The Federal Communications Commission has formally signed off on the proposed $26.5 billion merger between T-Mobile and Sprint.
The agency released a final order Tuesday, about three weeks after commissioners approved the deal in a 3-2 vote along party lines. In a news release, the FCC said it determined that moving from four major wireless carriers to three would not harm competition.
“Specifically, the Commission found that the transaction would enhance competition in rural America and among quality-conscious consumers along with strengthening competition in the home broadband and enterprise markets,” the agency said.
With the U.S. Department of Justice approving the merger in July, the FCC’s formal order this week leaves only one remaining hurdle for the deal: an antitrust lawsuit filed by multiple state attorneys general. That case is set for trial in New York in early December.
As a condition of its approval, the FCC says it will require the combined company to meet its pledge of expanding mobile service to rural America. Within six years, the company says two-thirds of rural Americans will have access to mobile service with speeds of at least 100 Mbps, and 90% will have access to speeds of at least 50 Mbps.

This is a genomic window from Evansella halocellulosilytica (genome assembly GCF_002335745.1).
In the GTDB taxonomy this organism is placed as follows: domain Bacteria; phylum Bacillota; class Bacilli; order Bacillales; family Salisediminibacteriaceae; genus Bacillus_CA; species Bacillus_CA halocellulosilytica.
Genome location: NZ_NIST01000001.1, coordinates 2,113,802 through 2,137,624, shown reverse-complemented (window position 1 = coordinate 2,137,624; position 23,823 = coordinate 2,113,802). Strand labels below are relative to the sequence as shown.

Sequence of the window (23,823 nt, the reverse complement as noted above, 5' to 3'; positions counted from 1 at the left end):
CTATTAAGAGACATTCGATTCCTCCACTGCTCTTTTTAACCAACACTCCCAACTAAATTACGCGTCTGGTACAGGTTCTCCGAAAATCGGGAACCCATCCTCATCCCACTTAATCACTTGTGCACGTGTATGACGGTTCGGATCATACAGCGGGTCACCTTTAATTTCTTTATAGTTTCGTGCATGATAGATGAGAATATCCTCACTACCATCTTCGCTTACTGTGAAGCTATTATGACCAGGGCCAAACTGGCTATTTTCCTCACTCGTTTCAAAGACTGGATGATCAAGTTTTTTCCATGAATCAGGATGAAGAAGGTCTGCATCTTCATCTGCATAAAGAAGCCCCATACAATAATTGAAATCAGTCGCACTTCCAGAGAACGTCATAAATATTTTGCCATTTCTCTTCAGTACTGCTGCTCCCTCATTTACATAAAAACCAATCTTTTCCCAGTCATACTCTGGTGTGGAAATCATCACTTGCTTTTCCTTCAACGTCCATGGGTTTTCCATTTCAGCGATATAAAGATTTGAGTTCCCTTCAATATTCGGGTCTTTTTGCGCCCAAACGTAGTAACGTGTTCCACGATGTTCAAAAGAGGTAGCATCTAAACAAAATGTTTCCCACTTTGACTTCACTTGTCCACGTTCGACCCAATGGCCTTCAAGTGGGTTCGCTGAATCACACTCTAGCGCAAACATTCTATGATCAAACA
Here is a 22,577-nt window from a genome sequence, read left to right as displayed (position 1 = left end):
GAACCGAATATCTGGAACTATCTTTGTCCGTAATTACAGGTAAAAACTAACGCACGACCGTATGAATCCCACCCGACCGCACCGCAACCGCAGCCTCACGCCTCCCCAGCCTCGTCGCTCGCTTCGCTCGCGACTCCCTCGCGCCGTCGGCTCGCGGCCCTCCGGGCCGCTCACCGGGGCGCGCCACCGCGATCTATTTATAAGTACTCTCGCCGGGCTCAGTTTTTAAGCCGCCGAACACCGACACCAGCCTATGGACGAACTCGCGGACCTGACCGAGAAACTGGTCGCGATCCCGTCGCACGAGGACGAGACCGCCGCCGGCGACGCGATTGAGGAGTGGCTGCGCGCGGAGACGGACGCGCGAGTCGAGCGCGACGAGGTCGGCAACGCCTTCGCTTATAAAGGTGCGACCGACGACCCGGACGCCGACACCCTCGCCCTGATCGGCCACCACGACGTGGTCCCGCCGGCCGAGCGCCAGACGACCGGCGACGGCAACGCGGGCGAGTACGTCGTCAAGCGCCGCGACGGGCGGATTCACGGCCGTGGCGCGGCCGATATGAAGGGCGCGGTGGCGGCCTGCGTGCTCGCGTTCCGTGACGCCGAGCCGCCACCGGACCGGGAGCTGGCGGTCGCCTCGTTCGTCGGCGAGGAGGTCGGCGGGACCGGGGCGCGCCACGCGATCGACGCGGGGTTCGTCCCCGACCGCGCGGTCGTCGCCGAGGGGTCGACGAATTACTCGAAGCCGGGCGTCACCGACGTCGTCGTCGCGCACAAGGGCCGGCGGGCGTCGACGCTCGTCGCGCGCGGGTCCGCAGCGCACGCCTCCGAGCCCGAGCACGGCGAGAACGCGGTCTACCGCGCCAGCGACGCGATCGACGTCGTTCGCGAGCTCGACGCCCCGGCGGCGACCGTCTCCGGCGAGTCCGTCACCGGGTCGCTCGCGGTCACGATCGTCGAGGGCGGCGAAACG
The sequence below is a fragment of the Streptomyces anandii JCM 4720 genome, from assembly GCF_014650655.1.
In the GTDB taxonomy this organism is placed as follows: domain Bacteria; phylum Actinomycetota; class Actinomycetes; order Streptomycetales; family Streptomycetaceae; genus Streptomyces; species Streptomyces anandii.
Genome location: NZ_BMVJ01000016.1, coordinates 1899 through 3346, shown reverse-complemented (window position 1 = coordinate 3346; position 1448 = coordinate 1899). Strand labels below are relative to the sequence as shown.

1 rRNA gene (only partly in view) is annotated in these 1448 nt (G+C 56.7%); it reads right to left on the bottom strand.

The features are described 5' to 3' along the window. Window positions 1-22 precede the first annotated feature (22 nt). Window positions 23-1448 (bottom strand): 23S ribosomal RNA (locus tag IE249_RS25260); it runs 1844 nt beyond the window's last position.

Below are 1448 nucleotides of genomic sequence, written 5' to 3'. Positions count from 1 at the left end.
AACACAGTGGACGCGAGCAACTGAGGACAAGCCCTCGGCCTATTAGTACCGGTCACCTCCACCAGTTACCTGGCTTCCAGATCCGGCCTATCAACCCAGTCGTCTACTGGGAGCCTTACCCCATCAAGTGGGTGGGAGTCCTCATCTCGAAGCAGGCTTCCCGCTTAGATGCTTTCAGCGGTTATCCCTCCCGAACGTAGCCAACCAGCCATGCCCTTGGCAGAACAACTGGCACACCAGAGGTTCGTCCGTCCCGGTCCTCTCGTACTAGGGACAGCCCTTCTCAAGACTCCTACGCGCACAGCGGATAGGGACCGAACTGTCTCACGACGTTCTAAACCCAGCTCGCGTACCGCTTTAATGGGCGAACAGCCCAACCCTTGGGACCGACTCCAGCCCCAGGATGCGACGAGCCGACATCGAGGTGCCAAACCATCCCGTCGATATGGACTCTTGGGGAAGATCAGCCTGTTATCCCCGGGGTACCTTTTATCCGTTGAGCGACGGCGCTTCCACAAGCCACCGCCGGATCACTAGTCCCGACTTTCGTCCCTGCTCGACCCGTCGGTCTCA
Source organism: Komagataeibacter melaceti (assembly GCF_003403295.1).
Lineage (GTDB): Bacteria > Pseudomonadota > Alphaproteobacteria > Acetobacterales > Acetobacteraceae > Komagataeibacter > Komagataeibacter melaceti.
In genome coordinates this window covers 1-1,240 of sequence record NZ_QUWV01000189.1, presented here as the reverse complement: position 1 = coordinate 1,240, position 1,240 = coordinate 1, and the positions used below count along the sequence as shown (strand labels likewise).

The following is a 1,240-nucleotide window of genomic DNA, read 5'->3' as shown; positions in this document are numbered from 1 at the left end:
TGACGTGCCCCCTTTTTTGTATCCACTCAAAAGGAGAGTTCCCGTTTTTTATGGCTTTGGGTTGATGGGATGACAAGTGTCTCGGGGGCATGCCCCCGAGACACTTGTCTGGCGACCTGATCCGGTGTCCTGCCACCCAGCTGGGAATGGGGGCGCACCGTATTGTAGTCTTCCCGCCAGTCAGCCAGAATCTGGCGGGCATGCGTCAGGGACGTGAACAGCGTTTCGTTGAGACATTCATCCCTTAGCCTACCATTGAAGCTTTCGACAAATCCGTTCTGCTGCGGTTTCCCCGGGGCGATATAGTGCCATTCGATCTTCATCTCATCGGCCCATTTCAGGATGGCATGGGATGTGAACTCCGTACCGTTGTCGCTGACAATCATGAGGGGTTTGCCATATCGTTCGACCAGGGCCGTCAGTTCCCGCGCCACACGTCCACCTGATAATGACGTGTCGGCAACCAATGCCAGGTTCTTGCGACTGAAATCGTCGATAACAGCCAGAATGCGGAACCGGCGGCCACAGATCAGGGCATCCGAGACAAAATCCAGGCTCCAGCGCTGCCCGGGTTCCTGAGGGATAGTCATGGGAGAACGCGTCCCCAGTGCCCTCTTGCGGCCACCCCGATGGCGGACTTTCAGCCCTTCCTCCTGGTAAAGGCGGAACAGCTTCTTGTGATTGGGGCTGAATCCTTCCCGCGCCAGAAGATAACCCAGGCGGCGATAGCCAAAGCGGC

The FCC also said the merger will help the combined company more quickly roll out an ultra-fast 5G network.
“The deployment of 5G networks is a critical national priority,” the agency said in a news release, “that will bring meaningful benefits to American consumers by delivering faster speeds and lower latency and by supporting the development of advanced applications and services.”
But FCC Commissioner Geoffrey Starks, a native of Kansas City, said those promises did not outweigh the negative consequences of the deal. He said a merger could result in the loss of thousands of jobs, will reduce competition, harm consumers and only exacerbate the nation’s digital divide.
“The vague promise of 5G does not change what was true when this deal was first proposed and what remains true today — the benefits of this merger, if any, simply do not outweigh the harms,” Starks wrote in his dissent.
In September, FCC Chairman Ajit Pai blasted Sprint for improperly claiming millions in federal subsidies from a program aimed at helping low-income Americans pay their phone bills.
Though Pai said the actions of the Overland Park-based company showed a “careless disregard” for American taxpayers, the agency would not say if the issue would affect its review of the merger.